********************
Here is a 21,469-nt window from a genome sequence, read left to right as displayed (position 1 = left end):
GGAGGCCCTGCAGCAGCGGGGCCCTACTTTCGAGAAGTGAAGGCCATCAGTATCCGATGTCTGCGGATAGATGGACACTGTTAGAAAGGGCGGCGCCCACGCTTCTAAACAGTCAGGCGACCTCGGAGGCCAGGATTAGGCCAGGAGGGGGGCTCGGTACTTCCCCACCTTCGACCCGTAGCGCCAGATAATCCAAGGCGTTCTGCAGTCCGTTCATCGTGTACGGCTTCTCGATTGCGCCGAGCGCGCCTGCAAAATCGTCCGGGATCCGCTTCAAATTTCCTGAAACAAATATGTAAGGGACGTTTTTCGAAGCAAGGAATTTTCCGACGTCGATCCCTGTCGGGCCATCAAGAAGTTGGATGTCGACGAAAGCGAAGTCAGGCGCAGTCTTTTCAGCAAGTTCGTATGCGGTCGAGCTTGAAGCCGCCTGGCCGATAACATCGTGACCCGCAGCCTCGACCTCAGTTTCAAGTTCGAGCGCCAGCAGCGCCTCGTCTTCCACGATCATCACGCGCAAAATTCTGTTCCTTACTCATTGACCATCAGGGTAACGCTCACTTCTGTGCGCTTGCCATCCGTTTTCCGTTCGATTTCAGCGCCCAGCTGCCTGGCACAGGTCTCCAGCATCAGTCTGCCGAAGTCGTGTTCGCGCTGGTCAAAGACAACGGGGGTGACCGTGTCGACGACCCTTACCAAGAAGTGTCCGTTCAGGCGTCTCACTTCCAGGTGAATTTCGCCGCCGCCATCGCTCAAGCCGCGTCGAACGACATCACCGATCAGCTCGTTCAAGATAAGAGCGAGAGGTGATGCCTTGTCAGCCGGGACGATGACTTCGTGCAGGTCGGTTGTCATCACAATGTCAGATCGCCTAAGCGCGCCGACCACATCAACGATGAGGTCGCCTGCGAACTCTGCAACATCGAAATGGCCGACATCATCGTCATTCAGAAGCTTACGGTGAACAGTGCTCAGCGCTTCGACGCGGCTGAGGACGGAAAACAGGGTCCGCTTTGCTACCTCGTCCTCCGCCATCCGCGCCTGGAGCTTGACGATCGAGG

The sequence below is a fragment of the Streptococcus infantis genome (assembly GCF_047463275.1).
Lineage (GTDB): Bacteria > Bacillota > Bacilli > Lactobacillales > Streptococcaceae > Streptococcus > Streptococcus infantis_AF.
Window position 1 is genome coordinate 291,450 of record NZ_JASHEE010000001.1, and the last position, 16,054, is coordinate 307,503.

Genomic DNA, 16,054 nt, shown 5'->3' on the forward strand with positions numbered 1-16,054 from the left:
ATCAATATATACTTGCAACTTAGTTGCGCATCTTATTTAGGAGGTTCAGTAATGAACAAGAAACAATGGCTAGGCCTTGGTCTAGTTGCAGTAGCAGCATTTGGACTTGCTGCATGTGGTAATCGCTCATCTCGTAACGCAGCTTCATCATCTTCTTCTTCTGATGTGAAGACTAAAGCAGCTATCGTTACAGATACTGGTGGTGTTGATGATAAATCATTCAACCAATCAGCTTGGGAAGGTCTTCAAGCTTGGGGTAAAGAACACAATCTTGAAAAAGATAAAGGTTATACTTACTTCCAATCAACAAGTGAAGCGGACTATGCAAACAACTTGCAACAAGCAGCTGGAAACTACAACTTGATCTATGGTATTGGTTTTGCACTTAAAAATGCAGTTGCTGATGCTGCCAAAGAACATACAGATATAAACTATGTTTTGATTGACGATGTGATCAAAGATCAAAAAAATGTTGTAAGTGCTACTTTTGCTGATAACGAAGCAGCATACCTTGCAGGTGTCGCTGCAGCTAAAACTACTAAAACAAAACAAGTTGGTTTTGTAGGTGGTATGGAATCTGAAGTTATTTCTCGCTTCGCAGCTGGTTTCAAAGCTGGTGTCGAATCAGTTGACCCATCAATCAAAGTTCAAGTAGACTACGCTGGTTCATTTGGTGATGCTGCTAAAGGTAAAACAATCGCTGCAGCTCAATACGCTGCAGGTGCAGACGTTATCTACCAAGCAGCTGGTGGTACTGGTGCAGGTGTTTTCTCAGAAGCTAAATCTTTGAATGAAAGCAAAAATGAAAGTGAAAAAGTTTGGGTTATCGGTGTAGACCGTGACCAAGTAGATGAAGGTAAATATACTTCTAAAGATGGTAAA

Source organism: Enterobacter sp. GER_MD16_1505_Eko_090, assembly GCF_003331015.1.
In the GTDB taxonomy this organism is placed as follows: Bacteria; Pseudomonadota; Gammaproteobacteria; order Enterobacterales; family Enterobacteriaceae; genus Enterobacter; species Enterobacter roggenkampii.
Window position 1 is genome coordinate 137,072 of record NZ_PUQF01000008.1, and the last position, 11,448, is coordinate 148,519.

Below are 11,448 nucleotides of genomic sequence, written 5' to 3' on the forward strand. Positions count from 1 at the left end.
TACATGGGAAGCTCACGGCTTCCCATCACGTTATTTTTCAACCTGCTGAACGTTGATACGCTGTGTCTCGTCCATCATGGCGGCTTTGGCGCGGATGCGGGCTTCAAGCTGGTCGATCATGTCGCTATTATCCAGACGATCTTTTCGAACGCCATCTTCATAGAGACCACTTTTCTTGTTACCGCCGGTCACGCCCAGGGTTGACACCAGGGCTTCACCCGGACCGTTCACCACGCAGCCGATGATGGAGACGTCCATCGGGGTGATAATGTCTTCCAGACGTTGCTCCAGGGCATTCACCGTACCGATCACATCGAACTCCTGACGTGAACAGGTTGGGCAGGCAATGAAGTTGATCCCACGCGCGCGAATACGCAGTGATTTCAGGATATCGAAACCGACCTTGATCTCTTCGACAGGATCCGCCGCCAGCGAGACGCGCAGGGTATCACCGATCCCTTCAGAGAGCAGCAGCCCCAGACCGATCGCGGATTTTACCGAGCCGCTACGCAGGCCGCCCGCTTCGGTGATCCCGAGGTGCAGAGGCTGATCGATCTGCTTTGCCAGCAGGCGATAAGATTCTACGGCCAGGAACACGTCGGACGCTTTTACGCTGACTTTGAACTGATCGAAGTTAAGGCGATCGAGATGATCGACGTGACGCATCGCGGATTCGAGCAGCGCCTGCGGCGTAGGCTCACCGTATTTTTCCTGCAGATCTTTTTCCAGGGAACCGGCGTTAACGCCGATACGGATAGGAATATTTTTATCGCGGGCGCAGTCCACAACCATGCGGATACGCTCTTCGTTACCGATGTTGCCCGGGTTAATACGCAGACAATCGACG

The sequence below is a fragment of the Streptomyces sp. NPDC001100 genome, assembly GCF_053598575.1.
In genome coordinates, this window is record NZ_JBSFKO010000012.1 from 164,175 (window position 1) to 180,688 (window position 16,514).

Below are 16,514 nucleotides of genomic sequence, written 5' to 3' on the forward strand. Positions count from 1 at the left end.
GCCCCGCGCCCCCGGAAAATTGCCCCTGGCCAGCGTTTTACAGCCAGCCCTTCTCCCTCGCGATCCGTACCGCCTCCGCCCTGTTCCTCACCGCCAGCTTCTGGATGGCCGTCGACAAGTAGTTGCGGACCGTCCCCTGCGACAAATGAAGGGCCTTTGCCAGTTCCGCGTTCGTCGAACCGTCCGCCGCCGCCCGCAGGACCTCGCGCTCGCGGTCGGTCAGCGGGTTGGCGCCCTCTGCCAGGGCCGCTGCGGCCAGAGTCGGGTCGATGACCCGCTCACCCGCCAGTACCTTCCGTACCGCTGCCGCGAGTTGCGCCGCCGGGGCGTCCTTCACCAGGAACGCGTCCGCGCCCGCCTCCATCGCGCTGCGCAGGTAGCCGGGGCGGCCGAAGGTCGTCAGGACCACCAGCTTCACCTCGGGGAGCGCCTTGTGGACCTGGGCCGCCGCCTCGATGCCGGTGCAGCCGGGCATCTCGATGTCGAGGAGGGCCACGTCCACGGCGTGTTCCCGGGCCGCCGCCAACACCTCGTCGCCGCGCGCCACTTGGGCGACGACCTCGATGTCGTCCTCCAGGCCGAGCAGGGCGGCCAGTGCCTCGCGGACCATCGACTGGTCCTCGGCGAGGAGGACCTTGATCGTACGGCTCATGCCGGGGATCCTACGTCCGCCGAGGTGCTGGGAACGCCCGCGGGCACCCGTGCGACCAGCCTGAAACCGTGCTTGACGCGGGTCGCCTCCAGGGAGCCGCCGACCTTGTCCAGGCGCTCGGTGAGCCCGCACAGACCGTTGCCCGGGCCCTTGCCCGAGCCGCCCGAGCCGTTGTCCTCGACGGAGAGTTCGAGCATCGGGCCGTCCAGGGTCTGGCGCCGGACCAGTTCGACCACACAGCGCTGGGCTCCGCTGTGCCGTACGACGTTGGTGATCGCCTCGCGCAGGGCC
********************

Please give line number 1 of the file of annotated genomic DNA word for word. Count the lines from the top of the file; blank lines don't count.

Here is a 21,469-nt window from a genome sequence, read left to right as displayed (position 1 = left end):